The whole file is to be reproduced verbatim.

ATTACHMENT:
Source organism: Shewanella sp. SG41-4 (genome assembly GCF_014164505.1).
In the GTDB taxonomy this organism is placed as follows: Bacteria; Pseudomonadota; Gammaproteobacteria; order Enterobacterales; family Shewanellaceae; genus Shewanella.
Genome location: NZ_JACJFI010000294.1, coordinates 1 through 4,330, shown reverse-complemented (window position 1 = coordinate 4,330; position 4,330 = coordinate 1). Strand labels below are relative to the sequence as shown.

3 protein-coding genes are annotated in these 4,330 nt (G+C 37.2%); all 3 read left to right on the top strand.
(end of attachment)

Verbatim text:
Source organism: Shewanella sp. SG41-4 (genome assembly GCF_014164505.1).
In the GTDB taxonomy this organism is placed as follows: Bacteria; Pseudomonadota; Gammaproteobacteria; order Enterobacterales; family Shewanellaceae; genus Shewanella.
Genome location: NZ_JACJFI010000294.1, coordinates 1 through 4,330, shown reverse-complemented (window position 1 = coordinate 4,330; position 4,330 = coordinate 1). Strand labels below are relative to the sequence as shown.

3 protein-coding genes are annotated in these 4,330 nt (G+C 37.2%); all 3 read left to right on the top strand.